That is right up his alley. It wouldn't take much for him to explain this, with examples (e. g. OPEC and cartels) as well as science about homelessness (https://www.washington.edu/news/2022/03/15/uw-professors-new-book-presents-opportunity-to-rethink-housing/) and relate it all to basic, well understood economic theory a ten year old kid selling lemonade would understand.

Talton's essay isn't that. It is a weirdly nostalgic view for a particular period in an ever-changing city, with oddly misinformed views of local problems. Maybe if he spent more time reading the paper he works for he could write a better essay.

16

@14 - Yes. Seems to be all about how that pie is going to be sliced. Workers are tired of existing on the tiniest little sliver, and they deserve more. No one should have to go hungry or live in their cars if they are working. But in order for them to get a larger slice, people who have heretofore enjoyed a great big piece are going to have to settle for a smaller one (because resources are finite) - even if that slice is still more than generous and would otherwise serve more than one. But you know what? When you tell the CEO class that they'll have to make do with 8 mansions instead of 24, they get sooooo angry.

I didn't find the article so very gloom-and-doom. The author seems to just point out some things that most of us already knew. The city has changed - sort of drastically - and beyond the parameters of normal change. All US cities struggle with this, I believe, and what once made Seattle so very attractive seems to have diminished. I mean, this guy didn't even get here until 2008, If he only knew. Times Square in the 40s and 50s - the center of a vibrant city. In the 60s and 70s - decline. Crime, muggings, porn theaters. People were afraid to go there. Then in the 90s, renewal, if you can call it that. Time Square became family-friendly with candy shoppes and Niketowns. Tourist attractions. So there are cycles, I believe, and the cycles need to be managed well by people who know what they are doing and really care about what they are doing.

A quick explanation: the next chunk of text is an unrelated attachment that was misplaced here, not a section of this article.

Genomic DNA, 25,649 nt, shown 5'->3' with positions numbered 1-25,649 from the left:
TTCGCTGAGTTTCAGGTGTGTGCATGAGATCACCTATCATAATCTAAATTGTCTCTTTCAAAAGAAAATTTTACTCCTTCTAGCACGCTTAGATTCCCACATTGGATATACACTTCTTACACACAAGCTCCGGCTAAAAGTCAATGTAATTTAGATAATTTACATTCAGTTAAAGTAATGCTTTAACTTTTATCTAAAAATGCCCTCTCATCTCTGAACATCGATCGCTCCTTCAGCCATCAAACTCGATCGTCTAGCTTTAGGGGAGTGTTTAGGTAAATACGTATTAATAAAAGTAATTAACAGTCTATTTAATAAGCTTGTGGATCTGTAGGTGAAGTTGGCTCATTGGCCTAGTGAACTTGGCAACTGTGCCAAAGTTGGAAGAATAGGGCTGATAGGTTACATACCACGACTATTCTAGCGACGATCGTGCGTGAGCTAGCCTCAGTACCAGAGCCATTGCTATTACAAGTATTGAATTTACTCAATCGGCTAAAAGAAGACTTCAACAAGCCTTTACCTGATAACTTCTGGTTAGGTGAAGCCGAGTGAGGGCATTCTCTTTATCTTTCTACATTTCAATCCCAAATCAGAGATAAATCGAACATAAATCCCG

Seattle becoming a crime-ridden pustule needn't be prophecy, But the Seattle of 1990 is never coming back.

17

@14 Inflation is a monetary phenonium. In short "too much money chasing too few goods" -- (fx) productivity. Even the most dimwitted student of economics learns this from day one. It hurts everyone, poor, middle class, wealth etc.

Here we have the gov't dumping trillion of dollars into the economy for the "covid relief" and half the nation not working... ergo "too much money" chasing too few goods --coupled with extremely low productivity because no one is working or working productively. A blind man could see that a mile away.

Sadly it appears you can not and thus prattle on with the most remarkably inaccurate and misguided explanations I've ever heard.... mostly predicated on a fanatic's manifesto of workers -v- capitalism .